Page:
By Mary Ellen Posthauer RDN, CD, LD, FAND
The NPUAP/EPUAP Pressure Ulcer Prevention and Treatment Guidelines published in 2009 have been widely circulated around the globe and translated into 17 languages. Successful implementation of any guideline requires a "buy-in" by all the members on the interprofessional team. As a member of the wound care team at a long-term care facility, I participate in weekly wound care rounds. Prior to our meeting, the wound care nurse has measured the wounds and documented them on an information sheet that also includes the type of wound (pressure vs. circulatory etc.) plus support surfaces and nutrition interventions.
Three weeks ago a 75-year-old male was admitted from the hospital recovering from pneumonia. He had several stage II pressure ulcers and a stage IV on his coccyx, mild dementia and COPD. His speech was almost non-existent and he was too confused to feed himself. When assisted by staff at mealtime he clamped his mouth shut and refused to eat. I worked with him between meals and he finally ate ice cream and drank a little root beer. The social service director contacted his wife who was his caregiver but was homebound herself. She stated that her husband had lost so much weight his dentures no longer fit. She confirmed his lack of appetite and stated "it takes him an hour to eat."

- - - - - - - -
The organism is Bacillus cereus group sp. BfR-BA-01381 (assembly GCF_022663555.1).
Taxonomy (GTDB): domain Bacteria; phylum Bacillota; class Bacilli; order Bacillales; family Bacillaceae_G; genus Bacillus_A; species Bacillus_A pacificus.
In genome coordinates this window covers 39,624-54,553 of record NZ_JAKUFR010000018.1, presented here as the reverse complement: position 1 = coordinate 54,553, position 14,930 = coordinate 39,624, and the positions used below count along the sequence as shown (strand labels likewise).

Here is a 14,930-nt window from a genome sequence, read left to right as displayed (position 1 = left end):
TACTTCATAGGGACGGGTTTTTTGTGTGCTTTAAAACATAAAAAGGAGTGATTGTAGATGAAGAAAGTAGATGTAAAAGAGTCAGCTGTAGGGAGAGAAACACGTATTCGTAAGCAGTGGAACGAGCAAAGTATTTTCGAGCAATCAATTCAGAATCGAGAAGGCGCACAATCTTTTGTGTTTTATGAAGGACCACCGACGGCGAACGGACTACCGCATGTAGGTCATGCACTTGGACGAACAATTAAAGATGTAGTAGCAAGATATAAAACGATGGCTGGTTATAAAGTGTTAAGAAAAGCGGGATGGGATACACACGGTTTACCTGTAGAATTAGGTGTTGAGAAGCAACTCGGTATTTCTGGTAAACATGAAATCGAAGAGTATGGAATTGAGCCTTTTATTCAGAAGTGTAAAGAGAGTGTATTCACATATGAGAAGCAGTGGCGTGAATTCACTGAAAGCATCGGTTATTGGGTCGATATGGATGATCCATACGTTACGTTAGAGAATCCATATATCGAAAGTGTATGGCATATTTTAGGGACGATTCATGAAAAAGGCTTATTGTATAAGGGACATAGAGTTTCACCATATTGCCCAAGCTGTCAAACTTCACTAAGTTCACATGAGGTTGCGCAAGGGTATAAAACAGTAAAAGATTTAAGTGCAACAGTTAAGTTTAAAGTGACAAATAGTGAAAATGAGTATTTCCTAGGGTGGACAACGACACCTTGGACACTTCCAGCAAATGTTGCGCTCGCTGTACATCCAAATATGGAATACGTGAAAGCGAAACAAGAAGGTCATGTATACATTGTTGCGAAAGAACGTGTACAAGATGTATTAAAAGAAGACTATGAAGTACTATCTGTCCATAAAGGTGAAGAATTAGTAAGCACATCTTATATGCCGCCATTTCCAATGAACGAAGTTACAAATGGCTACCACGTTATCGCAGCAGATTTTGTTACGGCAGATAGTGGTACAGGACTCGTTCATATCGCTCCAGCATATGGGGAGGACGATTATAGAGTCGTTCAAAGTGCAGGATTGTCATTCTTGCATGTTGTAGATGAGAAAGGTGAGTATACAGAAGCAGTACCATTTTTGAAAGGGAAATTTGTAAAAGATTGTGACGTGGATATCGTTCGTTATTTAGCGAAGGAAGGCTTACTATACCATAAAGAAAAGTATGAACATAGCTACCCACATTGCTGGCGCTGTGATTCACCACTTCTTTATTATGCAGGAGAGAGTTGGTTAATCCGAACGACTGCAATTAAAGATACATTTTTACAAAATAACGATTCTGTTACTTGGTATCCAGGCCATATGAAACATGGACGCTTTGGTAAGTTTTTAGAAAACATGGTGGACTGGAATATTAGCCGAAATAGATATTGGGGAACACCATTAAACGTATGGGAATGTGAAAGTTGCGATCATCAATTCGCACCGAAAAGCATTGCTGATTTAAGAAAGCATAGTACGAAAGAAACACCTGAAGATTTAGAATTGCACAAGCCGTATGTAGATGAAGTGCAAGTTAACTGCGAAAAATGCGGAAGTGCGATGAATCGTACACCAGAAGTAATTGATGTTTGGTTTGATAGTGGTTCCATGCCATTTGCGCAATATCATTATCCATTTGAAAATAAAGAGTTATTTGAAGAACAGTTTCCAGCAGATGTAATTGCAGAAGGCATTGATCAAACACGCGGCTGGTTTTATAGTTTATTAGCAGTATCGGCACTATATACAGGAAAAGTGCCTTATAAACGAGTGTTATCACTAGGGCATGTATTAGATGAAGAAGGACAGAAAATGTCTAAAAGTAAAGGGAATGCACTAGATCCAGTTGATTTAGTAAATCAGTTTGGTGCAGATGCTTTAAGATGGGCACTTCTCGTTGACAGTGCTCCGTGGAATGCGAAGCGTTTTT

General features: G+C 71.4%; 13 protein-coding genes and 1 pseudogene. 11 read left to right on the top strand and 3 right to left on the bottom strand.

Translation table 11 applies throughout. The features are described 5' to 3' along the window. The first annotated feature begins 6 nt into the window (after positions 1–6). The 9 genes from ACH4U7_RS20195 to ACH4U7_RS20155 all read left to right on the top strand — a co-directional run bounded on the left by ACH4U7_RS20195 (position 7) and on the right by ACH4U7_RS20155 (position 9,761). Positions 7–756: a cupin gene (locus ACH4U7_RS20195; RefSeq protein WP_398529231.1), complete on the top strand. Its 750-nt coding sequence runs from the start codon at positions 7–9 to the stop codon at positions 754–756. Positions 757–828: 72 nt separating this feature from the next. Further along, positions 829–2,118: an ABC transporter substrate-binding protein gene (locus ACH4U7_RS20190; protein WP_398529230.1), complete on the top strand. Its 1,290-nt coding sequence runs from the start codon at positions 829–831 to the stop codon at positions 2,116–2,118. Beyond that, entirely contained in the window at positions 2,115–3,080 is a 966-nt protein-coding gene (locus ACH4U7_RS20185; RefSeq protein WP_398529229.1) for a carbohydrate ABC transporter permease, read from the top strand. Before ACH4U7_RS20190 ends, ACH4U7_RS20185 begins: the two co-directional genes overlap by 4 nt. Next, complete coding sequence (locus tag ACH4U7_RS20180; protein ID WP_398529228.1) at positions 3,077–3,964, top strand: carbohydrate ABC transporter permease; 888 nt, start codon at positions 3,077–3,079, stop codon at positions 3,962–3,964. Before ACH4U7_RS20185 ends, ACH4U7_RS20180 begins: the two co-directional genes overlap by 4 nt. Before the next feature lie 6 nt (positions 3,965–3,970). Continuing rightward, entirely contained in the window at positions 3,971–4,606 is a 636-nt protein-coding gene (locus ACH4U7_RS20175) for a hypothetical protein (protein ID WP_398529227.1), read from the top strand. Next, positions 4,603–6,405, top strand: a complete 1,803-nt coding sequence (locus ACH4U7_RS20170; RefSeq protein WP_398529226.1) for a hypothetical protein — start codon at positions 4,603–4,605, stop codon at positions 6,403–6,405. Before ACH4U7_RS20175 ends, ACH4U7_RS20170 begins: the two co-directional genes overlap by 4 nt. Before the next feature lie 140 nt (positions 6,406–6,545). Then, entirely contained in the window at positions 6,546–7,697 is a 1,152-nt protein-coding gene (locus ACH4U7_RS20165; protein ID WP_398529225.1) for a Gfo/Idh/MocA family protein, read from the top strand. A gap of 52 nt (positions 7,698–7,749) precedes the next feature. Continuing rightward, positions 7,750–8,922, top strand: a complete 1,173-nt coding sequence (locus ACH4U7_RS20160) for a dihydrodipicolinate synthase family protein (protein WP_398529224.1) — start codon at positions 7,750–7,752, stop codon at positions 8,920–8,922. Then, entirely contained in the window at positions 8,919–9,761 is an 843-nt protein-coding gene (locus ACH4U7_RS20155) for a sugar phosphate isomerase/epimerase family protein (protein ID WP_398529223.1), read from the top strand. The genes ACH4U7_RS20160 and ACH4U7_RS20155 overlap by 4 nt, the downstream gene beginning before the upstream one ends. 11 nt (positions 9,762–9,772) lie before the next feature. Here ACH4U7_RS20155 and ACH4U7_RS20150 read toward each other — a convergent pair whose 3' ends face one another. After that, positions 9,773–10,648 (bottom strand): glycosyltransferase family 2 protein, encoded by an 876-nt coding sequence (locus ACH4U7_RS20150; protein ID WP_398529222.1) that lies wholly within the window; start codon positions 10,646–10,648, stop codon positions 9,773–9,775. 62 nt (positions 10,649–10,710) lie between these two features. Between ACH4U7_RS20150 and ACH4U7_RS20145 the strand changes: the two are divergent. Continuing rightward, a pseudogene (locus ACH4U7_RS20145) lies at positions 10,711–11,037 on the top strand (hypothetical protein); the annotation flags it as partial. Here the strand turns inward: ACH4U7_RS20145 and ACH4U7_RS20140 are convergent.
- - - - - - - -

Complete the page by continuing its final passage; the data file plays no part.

My nutrition assessment confirmed that he was undernourished based on his weight loss, low BMI, and poor intake. He weighed 110 pounds, was 66" tall and had lost 16 pounds in 30 days or 8%. Following the nutrition guidelines I:
Interventions for his initial care plan (week 1) included:
During week 2 of the wound care rounds the charge nurse conveyed to the team that the resident was now eating independently, after staff sets up his tray (butter the bread, offer condiments) but he only eats if can sit at a table alone. His confusion has decreased probably due to his improved nutritional status. Meal intake is up to 25-50% and he gained 3 pounds. His wounds are showing gradual improvement. He enjoys sitting by the window between meals and he does verbalize some - a wink tells us more than any word. His care plan was adjusted to reflect the changes.
Last week was week three of his stay and he continues with gradual improvements in weight, nutritional and wound status. He is tired of his root beer floats but accepts a snack and beverage at hydration pass between meals. He continues to receive the liquid protein supplement. Physical therapy comments his increased strength during therapy sessions. He is a success story for the wound team proving that guidelines can improve care when implemented, monitored and adjusted to meet the individual’s needs.
About The Author
Mary Ellen Posthauer RDN, CD, LD, FAND is an award winning dietitian, consultant for MEP Healthcare Dietary Services, published author, and member of the Purdue University Hall of Fame, Department of Foods and Nutrition, having held positions on numerous boards and panels including the National Pressure Ulcer Panel and the Academy of Nutrition and Dietetics’s Unintentional Weight Loss work group.
The views and opinions expressed in this blog are solely those of the author, and do not represent the views of WoundSource, Kestrel Health Information, Inc., its affiliates, or subsidiary companies.
The views and opinions expressed in this blog are solely those of the author, and do not represent the views of WoundSource, HMP Global, its affiliates, or subsidiary companies.